The number of people trying to get through to the Crisis Helpline of MIELI Mental Health Finland is constantly rising. In July, another record number of calls were placed, a total of nearly 35,000. According to the Crisis Helpline Manager Susanna Winter, more than 30,000 people have tried to get through every month since November 2021.
“The triple threat still has an impact, but also the fact that there has been a lot of discussion about mental health challenges and where to get help. Fortunately, through donations, we have been able to increase the number of crisis workers during the summer, which is why we have been able to answer more calls,” Winter says.
In June–July 2022, more than 17,000 calls were answered by the Crisis Helpline, which is twice as many as the summer before the pandemic.
The number of men calling is growing
Men also seem to have found the Crisis Helpline better than before. In June–July, there were over 1,000 more calls from men than in the summer a couple of years ago. For a long time, most of the callers have been young women, but now the proportion of young men has grown.
“Usually, one in three of those who call the Crisis Helpline are men. We have tried to increase awareness among men of counselling and lower the threshold for making contact in a crisis situation,” Winter says.
The most common reason for calling the Crisis Helpline in all age groups is feeling mentally unwell, especially due to anxiety. Other issues that come up for the Crisis Helpline include relationship problems, loneliness and self-harm. During the summer, breaks in services due to many professionals taking holidays increase stress for many.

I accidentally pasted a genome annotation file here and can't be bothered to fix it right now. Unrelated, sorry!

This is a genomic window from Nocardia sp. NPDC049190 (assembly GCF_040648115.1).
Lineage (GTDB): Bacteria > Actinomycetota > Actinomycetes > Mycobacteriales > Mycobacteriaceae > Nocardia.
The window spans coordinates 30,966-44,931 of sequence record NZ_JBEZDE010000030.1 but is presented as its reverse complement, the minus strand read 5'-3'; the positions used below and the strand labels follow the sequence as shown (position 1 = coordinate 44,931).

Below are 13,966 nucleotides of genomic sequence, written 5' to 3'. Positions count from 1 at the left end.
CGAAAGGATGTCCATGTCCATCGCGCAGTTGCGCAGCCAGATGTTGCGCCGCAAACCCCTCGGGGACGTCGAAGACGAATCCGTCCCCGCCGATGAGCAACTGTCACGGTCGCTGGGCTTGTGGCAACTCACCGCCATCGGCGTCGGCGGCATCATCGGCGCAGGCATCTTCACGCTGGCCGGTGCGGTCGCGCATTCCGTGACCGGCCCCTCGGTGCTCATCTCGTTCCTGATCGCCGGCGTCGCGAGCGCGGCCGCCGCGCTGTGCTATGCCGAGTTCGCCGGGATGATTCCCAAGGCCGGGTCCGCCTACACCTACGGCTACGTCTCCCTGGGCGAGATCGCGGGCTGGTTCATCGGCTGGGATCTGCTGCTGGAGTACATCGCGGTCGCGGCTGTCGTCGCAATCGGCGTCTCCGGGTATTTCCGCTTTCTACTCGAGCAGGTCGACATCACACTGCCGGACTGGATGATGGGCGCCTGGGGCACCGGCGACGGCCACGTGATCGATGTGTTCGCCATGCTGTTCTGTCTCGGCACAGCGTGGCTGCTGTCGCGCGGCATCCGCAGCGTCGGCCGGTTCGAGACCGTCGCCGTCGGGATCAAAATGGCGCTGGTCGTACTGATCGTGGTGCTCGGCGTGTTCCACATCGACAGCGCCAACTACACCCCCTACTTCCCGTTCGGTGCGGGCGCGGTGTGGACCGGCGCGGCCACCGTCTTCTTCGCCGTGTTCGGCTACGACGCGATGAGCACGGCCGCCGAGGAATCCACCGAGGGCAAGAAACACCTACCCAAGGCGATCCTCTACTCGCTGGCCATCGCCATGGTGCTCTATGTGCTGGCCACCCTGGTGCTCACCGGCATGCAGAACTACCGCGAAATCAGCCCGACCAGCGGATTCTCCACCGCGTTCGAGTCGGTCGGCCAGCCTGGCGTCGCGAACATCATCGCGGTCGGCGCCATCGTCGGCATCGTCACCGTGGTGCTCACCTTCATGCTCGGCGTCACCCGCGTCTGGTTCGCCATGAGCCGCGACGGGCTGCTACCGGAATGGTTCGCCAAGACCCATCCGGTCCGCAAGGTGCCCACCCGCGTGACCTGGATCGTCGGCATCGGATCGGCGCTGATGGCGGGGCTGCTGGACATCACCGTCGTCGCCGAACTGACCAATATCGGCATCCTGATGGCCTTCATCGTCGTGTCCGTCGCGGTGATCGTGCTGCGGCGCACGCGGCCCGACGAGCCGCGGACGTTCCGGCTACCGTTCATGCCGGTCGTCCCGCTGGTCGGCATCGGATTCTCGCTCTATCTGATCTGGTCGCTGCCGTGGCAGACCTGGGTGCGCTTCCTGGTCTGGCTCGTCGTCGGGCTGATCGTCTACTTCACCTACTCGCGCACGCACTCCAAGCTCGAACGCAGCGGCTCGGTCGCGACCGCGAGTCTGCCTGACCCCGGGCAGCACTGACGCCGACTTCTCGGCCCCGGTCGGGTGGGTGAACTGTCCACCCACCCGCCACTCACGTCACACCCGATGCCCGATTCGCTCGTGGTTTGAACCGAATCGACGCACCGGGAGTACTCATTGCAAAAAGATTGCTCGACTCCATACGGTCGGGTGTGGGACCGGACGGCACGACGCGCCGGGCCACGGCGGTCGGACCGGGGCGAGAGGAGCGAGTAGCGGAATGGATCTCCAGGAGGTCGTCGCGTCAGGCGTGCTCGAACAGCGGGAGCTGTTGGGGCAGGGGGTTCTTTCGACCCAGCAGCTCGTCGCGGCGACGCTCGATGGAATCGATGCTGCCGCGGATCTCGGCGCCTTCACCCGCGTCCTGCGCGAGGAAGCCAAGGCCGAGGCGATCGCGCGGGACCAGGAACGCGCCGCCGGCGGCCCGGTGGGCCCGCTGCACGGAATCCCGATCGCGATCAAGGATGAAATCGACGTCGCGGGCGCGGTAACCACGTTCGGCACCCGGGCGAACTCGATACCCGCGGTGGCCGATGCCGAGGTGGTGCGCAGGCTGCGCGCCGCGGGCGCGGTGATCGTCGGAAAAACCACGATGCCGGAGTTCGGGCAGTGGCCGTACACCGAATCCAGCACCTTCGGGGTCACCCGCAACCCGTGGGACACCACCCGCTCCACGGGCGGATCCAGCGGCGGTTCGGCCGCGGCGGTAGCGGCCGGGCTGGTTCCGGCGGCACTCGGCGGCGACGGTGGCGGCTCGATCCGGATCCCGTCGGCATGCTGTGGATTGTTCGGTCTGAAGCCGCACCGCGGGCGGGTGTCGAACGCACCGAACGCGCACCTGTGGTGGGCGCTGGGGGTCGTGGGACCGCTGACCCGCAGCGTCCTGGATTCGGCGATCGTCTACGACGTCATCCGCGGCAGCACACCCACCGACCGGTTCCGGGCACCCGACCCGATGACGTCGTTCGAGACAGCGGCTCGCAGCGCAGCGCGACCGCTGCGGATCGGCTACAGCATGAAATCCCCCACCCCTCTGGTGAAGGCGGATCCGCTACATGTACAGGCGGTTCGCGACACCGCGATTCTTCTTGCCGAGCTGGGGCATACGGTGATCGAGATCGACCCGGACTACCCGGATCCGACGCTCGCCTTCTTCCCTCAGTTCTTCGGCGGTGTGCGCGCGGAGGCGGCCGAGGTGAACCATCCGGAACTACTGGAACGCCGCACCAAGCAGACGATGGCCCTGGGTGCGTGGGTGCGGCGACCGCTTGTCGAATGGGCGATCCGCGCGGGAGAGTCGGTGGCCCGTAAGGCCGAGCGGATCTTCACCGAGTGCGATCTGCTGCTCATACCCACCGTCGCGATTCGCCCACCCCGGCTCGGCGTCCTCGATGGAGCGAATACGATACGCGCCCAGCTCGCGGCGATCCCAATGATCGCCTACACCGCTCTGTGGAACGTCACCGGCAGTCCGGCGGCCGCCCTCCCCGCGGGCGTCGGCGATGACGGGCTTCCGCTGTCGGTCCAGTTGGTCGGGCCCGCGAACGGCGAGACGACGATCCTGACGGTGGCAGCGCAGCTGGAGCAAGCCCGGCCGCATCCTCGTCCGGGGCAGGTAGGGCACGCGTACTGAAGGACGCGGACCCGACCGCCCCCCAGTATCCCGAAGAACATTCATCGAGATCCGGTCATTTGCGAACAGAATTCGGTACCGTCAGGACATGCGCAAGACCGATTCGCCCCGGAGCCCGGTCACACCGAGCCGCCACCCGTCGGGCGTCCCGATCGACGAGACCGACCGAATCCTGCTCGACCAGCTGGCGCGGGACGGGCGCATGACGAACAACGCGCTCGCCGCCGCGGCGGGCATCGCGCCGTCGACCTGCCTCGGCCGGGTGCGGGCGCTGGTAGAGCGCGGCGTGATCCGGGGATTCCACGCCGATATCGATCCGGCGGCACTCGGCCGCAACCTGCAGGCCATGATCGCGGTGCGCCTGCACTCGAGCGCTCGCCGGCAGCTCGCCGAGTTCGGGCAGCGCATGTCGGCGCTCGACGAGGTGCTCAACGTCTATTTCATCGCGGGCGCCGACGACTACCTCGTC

Ukrainian- and Russian-language helplines open in September
So far, the Crisis Helpline has operated in four different languages: Finnish, Swedish, Arabic and English. The Crisis Helpline will also open Ukrainian- and Russian-language helplines on Friday, 2 September. Both helplines will be open for four hours on working days.
Due to Russia’s war of aggression, about 35,000 Ukrainians have arrived in Finland. MIELI Mental Health Finland wants to offer to them counselling in their own native language. The Russian-language helpline has been planned for a long time as Russian is the most common foreign language in Finland.
“The goal is to make it as easy as possible for a person experiencing a crisis to make contact. In a challenging life situation, it is important to be able to express yourself in your native language without an interpreter,” says Julia Bagrova,the specialist operating the new helplines.
The Ukrainian-language helpline offers help via telephone on 09 2525 0114, and Russian-language helpline on 09 2525 0115. The Finnish-language helpline offers help 24 hours a day on 09 2525 0111. The MIELI Mental Health Finland’s Crisis Helpline is aimed at all people in crisis who live in Finland. In addition to the Crisis Helpline, MIELI Mental Health Finland offers face-to-face and online counselling at 22 crisis centres around Finland.
Manager of the Crisis Helpline
040 587 5197
The Ukrainian- and Russian-language helplines, MIELI Mental Health Finland’s Crisis Helpline
specialist, crisis worker
040 589 4019
040 662 9022